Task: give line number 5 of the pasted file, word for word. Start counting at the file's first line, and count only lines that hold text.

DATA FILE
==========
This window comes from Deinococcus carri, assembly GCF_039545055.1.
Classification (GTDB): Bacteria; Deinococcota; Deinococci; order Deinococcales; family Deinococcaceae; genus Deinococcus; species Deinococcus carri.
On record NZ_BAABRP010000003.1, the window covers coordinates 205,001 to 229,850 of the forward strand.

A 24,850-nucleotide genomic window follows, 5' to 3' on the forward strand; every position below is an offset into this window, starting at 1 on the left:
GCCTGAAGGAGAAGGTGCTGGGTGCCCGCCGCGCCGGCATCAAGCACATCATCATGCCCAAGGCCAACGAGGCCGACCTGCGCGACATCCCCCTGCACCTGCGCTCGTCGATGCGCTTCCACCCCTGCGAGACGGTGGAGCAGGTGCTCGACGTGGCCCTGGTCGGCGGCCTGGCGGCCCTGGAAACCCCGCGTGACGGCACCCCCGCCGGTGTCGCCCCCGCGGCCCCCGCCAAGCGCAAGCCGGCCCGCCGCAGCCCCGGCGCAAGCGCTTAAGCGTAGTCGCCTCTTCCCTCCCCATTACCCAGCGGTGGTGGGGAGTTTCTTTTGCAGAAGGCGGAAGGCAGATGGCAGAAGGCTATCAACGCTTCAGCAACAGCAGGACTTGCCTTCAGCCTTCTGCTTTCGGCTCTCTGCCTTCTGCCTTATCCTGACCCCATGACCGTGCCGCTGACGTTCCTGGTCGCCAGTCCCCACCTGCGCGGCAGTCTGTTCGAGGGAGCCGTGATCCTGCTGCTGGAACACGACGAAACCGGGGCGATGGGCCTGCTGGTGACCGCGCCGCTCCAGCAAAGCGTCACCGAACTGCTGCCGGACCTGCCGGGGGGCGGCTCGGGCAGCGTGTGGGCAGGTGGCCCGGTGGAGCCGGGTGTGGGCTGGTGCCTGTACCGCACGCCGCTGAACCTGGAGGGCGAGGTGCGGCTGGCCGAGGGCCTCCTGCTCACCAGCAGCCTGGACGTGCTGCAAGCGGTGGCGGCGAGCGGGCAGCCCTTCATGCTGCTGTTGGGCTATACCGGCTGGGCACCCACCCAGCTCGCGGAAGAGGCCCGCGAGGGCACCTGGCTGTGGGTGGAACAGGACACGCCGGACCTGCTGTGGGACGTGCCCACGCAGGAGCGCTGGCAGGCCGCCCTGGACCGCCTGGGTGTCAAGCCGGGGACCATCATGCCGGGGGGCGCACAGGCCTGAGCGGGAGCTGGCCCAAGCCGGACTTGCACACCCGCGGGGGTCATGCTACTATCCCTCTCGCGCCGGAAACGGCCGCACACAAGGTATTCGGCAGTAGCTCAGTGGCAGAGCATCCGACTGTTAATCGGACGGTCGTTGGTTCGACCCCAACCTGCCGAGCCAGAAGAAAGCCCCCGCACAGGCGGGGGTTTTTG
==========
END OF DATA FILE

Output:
GCCTGAAGGAGAAGGTGCTGGGTGCCCGCCGCGCCGGCATCAAGCACATCATCATGCCCAAGGCCAACGAGGCCGACCTGCGCGACATCCCCCTGCACCTGCGCTCGTCGATGCGCTTCCACCCCTGCGAGACGGTGGAGCAGGTGCTCGACGTGGCCCTGGTCGGCGGCCTGGCGGCCCTGGAAACCCCGCGTGACGGCACCCCCGCCGGTGTCGCCCCCGCGGCCCCCGCCAAGCGCAAGCCGGCCCGCCGCAGCCCCGGCGCAAGCGCTTAAGCGTAGTCGCCTCTTCCCTCCCCATTACCCAGCGGTGGTGGGGAGTTTCTTTTGCAGAAGGCGGAAGGCAGATGGCAGAAGGCTATCAACGCTTCAGCAACAGCAGGACTTGCCTTCAGCCTTCTGCTTTCGGCTCTCTGCCTTCTGCCTTATCCTGACCCCATGACCGTGCCGCTGACGTTCCTGGTCGCCAGTCCCCACCTGCGCGGCAGTCTGTTCGAGGGAGCCGTGATCCTGCTGCTGGAACACGACGAAACCGGGGCGATGGGCCTGCTGGTGACCGCGCCGCTCCAGCAAAGCGTCACCGAACTGCTGCCGGACCTGCCGGGGGGCGGCTCGGGCAGCGTGTGGGCAGGTGGCCCGGTGGAGCCGGGTGTGGGCTGGTGCCTGTACCGCACGCCGCTGAACCTGGAGGGCGAGGTGCGGCTGGCCGAGGGCCTCCTGCTCACCAGCAGCCTGGACGTGCTGCAAGCGGTGGCGGCGAGCGGGCAGCCCTTCATGCTGCTGTTGGGCTATACCGGCTGGGCACCCACCCAGCTCGCGGAAGAGGCCCGCGAGGGCACCTGGCTGTGGGTGGAACAGGACACGCCGGACCTGCTGTGGGACGTGCCCACGCAGGAGCGCTGGCAGGCCGCCCTGGACCGCCTGGGTGTCAAGCCGGGGACCATCATGCCGGGGGGCGCACAGGCCTGAGCGGGAGCTGGCCCAAGCCGGACTTGCACACCCGCGGGGGTCATGCTACTATCCCTCTCGCGCCGGAAACGGCCGCACACAAGGTATTCGGCAGTAGCTCAGTGGCAGAGCATCCGACTGTTAATCGGACGGTCGTTGGTTCGACCCCAACCTGCCGAGCCAGAAGAAAGCCCCCGCACAGGCGGGGGTTTTTG